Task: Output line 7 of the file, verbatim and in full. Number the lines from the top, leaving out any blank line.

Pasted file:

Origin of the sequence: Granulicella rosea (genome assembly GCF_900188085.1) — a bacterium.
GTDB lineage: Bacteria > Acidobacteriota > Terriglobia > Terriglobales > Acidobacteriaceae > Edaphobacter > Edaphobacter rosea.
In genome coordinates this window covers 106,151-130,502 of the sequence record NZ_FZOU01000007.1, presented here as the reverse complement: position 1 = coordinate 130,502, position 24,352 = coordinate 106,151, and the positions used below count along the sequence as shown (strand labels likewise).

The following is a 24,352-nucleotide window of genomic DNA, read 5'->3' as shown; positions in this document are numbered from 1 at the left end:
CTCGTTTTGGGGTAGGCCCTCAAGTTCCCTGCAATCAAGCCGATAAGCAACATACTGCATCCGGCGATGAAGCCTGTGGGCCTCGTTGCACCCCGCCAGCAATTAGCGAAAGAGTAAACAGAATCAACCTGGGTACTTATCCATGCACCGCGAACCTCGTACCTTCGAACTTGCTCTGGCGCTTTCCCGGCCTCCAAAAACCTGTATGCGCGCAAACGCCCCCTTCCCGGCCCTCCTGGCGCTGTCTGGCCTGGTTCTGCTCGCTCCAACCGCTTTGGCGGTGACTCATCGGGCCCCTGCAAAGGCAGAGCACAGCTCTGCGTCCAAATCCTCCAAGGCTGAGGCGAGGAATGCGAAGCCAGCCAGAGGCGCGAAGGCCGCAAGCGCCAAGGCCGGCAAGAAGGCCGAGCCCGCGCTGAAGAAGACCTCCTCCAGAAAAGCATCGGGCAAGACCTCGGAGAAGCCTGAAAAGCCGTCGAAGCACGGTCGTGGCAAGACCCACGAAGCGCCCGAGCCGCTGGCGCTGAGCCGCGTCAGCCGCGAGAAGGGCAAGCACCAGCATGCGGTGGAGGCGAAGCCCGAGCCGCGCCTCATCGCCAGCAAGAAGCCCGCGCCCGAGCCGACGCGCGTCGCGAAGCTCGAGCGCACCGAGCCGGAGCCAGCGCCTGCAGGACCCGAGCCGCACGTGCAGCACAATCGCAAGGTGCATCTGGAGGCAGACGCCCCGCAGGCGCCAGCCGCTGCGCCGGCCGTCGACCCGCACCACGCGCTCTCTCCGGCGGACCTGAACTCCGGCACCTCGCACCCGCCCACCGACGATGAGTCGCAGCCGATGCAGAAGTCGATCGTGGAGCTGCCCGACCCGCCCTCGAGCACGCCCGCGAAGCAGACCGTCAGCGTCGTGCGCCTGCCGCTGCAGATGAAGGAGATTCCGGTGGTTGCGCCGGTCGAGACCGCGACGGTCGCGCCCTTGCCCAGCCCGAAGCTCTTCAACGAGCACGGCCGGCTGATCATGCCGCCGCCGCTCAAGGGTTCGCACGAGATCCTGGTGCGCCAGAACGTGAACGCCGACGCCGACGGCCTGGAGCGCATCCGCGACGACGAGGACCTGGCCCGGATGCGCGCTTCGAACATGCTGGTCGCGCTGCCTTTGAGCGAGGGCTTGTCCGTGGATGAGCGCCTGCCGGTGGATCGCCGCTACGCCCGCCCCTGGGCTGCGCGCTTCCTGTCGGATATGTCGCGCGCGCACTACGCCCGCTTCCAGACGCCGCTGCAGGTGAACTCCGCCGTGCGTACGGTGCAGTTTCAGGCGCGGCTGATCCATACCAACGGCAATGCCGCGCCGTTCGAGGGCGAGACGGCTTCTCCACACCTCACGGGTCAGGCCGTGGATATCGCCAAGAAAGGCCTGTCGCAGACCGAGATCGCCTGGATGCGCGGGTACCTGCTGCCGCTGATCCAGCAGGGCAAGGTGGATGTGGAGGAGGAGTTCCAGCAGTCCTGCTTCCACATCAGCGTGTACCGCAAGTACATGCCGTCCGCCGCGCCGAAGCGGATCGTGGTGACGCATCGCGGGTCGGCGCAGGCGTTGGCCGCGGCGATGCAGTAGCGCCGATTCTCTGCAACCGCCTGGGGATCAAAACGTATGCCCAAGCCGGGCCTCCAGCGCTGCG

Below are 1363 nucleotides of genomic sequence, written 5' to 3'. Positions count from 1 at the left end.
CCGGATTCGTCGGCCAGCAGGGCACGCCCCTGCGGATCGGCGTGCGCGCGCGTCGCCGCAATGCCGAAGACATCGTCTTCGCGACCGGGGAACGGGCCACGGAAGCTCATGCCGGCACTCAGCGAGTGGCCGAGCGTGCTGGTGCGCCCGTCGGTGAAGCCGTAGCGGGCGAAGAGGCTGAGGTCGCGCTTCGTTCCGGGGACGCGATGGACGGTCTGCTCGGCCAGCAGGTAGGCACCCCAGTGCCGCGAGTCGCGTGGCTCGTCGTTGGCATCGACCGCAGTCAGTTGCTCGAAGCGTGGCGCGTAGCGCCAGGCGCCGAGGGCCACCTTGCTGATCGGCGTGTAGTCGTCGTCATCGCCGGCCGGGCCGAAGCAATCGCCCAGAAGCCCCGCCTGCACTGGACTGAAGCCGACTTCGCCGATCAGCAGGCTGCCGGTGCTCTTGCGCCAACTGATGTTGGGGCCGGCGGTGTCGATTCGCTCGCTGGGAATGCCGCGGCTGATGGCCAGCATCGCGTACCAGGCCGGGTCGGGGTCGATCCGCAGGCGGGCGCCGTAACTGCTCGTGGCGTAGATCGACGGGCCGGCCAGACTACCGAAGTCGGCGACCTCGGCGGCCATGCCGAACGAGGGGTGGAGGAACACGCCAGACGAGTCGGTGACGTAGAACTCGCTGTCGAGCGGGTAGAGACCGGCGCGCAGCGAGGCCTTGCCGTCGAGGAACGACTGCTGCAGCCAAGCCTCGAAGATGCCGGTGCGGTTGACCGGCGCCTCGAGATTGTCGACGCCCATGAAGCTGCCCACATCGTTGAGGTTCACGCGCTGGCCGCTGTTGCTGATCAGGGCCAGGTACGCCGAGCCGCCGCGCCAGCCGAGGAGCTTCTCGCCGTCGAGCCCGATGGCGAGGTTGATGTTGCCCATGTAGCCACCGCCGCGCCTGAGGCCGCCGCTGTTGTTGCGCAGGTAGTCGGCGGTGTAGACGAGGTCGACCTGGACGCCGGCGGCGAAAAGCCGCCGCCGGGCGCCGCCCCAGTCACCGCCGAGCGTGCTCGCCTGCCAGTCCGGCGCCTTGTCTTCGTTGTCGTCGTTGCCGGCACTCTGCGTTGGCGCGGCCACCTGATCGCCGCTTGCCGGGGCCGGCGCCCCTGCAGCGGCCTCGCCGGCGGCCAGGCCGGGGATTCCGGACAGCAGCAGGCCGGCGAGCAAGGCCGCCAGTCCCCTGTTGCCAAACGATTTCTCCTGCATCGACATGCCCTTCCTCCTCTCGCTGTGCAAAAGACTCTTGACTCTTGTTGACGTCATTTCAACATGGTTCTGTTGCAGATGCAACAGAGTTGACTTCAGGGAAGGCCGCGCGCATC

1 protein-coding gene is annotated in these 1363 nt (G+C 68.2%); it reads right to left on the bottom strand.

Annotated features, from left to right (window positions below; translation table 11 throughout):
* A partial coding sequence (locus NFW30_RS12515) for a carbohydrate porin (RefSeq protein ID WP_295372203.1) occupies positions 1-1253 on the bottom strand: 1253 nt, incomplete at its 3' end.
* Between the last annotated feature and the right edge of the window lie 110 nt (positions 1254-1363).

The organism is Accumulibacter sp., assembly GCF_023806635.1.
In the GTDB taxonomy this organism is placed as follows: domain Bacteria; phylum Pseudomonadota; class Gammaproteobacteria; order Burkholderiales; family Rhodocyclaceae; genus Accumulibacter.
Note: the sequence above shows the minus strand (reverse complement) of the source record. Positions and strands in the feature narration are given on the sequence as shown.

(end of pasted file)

CCGGATTCGTCGGCCAGCAGGGCACGCCCCTGCGGATCGGCGTGCGCGCGCGTCGCCGCAATGCCGAAGACATCGTCTTCGCGACCGGGGAACGGGCCACGGAAGCTCATGCCGGCACTCAGCGAGTGGCCGAGCGTGCTGGTGCGCCCGTCGGTGAAGCCGTAGCGGGCGAAGAGGCTGAGGTCGCGCTTCGTTCCGGGGACGCGATGGACGGTCTGCTCGGCCAGCAGGTAGGCACCCCAGTGCCGCGAGTCGCGTGGCTCGTCGTTGGCATCGACCGCAGTCAGTTGCTCGAAGCGTGGCGCGTAGCGCCAGGCGCCGAGGGCCACCTTGCTGATCGGCGTGTAGTCGTCGTCATCGCCGGCCGGGCCGAAGCAATCGCCCAGAAGCCCCGCCTGCACTGGACTGAAGCCGACTTCGCCGATCAGCAGGCTGCCGGTGCTCTTGCGCCAACTGATGTTGGGGCCGGCGGTGTCGATTCGCTCGCTGGGAATGCCGCGGCTGATGGCCAGCATCGCGTACCAGGCCGGGTCGGGGTCGATCCGCAGGCGGGCGCCGTAACTGCTCGTGGCGTAGATCGACGGGCCGGCCAGACTACCGAAGTCGGCGACCTCGGCGGCCATGCCGAACGAGGGGTGGAGGAACACGCCAGACGAGTCGGTGACGTAGAACTCGCTGTCGAGCGGGTAGAGACCGGCGCGCAGCGAGGCCTTGCCGTCGAGGAACGACTGCTGCAGCCAAGCCTCGAAGATGCCGGTGCGGTTGACCGGCGCCTCGAGATTGTCGACGCCCATGAAGCTGCCCACATCGTTGAGGTTCACGCGCTGGCCGCTGTTGCTGATCAGGGCCAGGTACGCCGAGCCGCCGCGCCAGCCGAGGAGCTTCTCGCCGTCGAGCCCGATGGCGAGGTTGATGTTGCCCATGTAGCCACCGCCGCGCCTGAGGCCGCCGCTGTTGTTGCGCAGGTAGTCGGCGGTGTAGACGAGGTCGACCTGGACGCCGGCGGCGAAAAGCCGCCGCCGGGCGCCGCCCCAGTCACCGCCGAGCGTGCTCGCCTGCCAGTCCGGCGCCTTGTCTTCGTTGTCGTCGTTGCCGGCACTCTGCGTTGGCGCGGCCACCTGATCGCCGCTTGCCGGGGCCGGCGCCCCTGCAGCGGCCTCGCCGGCGGCCAGGCCGGGGATTCCGGACAGCAGCAGGCCGGCGAGCAAGGCCGCCAGTCCCCTGTTGCCAAACGATTTCTCCTGCATCGACATGCCCTTCCTCCTCTCGCTGTGCAAAAGACTCTTGACTCTTGTTGACGTCATTTCAACATGGTTCTGTTGCAGATGCAACAGAGTTGACTTCAGGGAAGGCCGCGCGCATC